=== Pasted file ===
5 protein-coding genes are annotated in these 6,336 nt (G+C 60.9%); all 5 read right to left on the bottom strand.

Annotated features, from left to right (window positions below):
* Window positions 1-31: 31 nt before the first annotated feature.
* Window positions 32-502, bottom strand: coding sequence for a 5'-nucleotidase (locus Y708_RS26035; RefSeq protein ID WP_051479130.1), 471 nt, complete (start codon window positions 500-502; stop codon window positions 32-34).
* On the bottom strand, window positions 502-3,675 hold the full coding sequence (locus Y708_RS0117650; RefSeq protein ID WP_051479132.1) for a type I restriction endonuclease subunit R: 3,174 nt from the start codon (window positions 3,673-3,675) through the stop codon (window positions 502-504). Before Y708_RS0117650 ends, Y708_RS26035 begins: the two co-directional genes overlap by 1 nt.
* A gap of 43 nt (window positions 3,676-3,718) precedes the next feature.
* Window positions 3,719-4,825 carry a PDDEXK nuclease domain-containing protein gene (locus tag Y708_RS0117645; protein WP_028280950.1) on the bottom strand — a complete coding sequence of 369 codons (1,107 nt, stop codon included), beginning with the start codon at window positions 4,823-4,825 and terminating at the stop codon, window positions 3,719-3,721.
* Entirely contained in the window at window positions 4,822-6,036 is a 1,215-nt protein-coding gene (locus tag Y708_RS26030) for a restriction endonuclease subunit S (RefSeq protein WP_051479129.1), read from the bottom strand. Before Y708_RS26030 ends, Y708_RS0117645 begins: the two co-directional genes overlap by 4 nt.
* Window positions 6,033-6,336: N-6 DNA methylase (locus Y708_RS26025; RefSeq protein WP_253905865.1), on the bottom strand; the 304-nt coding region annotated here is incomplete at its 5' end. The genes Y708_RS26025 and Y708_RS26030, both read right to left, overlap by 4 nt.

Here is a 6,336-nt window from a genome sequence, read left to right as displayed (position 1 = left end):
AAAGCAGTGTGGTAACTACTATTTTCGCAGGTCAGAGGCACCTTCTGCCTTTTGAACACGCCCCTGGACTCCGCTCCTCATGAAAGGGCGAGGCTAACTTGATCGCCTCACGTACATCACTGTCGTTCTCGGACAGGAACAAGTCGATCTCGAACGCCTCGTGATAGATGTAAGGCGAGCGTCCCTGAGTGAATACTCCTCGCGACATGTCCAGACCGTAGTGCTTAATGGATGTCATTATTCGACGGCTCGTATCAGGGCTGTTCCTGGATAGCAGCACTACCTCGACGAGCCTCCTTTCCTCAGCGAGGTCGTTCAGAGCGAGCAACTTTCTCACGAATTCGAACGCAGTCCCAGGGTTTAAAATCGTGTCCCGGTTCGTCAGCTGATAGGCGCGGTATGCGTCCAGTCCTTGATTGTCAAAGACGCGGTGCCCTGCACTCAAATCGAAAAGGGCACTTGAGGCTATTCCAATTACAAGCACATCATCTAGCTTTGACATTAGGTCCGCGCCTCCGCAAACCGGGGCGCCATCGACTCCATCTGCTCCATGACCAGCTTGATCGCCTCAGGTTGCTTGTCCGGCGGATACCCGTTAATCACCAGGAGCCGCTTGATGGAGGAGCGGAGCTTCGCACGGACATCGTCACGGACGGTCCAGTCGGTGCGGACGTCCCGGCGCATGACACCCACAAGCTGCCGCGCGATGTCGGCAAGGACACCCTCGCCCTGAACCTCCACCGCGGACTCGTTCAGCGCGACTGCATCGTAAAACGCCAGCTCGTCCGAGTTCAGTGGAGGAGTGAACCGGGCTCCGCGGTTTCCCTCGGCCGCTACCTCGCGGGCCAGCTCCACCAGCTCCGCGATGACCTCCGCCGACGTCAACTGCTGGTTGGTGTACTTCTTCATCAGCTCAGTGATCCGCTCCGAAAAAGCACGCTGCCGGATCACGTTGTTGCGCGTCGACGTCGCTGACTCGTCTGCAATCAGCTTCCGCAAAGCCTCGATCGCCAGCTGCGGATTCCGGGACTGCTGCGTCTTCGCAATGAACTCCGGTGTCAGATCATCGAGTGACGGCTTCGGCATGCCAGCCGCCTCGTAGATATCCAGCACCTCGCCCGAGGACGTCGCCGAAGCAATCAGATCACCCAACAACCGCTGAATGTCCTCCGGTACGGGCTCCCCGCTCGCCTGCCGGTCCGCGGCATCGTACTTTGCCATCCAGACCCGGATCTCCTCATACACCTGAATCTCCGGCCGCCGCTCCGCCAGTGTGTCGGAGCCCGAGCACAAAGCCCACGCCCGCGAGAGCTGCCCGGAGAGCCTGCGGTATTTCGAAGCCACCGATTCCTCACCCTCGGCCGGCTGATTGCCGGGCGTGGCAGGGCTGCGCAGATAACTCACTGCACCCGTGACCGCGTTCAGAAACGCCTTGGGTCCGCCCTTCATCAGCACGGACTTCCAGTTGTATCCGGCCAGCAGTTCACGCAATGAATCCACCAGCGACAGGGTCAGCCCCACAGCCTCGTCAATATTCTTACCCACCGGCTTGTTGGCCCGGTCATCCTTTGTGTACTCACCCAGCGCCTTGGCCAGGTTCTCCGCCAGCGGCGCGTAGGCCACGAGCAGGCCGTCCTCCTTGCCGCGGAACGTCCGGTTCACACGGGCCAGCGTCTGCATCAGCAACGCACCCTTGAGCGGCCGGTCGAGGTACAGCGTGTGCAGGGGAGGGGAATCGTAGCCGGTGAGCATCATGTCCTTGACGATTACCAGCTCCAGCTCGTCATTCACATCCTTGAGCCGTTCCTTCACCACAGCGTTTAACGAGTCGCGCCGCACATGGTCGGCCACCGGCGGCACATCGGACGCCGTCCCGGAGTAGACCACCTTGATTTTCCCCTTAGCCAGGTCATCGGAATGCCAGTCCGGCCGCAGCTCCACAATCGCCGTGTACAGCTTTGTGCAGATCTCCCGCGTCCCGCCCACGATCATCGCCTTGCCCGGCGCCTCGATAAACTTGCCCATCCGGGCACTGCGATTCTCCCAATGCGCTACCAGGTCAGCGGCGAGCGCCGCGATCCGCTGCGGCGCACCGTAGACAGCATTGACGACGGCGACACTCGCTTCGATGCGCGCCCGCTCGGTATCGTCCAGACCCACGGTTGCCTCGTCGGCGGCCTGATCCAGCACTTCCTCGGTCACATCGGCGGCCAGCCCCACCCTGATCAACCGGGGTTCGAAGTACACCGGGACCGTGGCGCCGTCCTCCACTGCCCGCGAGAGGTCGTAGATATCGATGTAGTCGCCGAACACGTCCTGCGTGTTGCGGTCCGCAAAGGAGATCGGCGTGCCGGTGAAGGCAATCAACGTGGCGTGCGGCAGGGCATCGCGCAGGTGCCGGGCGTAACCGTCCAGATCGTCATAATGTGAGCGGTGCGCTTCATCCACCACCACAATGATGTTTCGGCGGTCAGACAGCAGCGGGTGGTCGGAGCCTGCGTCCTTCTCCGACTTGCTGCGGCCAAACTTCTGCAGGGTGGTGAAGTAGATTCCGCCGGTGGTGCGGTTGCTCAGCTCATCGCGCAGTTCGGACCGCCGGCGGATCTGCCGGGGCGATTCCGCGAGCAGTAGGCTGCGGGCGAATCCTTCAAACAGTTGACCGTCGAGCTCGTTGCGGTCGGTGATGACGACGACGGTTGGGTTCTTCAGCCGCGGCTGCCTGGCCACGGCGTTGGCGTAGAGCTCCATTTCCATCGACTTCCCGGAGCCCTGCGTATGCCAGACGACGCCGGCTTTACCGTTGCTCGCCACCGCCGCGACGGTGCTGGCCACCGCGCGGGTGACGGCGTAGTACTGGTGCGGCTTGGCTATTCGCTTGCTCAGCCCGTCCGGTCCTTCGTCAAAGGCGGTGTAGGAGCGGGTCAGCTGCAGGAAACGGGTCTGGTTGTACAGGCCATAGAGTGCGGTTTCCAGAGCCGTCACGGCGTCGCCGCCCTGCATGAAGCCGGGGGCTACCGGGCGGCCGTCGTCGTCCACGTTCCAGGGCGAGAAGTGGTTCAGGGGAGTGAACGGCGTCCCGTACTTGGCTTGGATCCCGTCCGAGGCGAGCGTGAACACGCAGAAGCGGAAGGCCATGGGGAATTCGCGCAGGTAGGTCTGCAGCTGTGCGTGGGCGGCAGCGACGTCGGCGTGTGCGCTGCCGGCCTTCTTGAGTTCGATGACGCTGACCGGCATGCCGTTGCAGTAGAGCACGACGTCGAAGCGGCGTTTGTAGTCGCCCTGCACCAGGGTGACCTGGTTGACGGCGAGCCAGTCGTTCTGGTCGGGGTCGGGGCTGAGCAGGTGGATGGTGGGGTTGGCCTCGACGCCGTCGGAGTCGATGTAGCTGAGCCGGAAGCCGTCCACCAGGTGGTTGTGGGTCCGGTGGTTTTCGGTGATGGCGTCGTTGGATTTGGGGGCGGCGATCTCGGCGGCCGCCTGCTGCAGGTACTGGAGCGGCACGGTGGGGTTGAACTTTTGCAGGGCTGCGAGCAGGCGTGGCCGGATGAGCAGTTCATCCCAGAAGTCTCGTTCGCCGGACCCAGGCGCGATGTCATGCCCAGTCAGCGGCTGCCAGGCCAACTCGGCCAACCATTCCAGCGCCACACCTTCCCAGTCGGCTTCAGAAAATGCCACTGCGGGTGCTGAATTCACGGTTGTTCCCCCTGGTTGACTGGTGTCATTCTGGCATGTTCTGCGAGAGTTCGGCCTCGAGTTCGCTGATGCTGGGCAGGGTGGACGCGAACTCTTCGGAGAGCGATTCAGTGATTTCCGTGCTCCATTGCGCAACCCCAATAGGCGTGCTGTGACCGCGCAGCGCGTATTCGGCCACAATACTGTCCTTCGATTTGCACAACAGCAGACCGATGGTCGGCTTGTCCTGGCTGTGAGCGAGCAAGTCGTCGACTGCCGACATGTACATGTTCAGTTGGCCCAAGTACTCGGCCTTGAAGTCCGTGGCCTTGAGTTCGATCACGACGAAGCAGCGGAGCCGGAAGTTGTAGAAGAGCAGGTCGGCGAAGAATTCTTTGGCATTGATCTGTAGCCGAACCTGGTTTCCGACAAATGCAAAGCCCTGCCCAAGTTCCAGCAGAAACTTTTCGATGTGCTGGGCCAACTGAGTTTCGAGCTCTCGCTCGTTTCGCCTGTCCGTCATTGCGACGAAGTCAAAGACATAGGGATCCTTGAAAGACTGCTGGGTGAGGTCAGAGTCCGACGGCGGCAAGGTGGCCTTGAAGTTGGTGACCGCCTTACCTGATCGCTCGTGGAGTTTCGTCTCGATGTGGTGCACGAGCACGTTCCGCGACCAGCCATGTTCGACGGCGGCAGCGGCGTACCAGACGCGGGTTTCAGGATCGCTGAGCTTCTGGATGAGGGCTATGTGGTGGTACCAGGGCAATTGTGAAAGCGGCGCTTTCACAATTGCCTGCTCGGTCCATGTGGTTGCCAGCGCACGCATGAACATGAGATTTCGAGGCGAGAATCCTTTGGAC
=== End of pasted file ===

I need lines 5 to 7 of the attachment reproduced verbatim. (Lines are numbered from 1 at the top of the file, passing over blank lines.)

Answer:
* On the bottom strand, window positions 502-3,675 hold the full coding sequence (locus Y708_RS0117650; RefSeq protein ID WP_051479132.1) for a type I restriction endonuclease subunit R: 3,174 nt from the start codon (window positions 3,673-3,675) through the stop codon (window positions 502-504). Before Y708_RS0117650 ends, Y708_RS26035 begins: the two co-directional genes overlap by 1 nt.
* A gap of 43 nt (window positions 3,676-3,718) precedes the next feature.
* Window positions 3,719-4,825 carry a PDDEXK nuclease domain-containing protein gene (locus tag Y708_RS0117645; protein WP_028280950.1) on the bottom strand — a complete coding sequence of 369 codons (1,107 nt, stop codon included), beginning with the start codon at window positions 4,823-4,825 and terminating at the stop codon, window positions 3,719-3,721.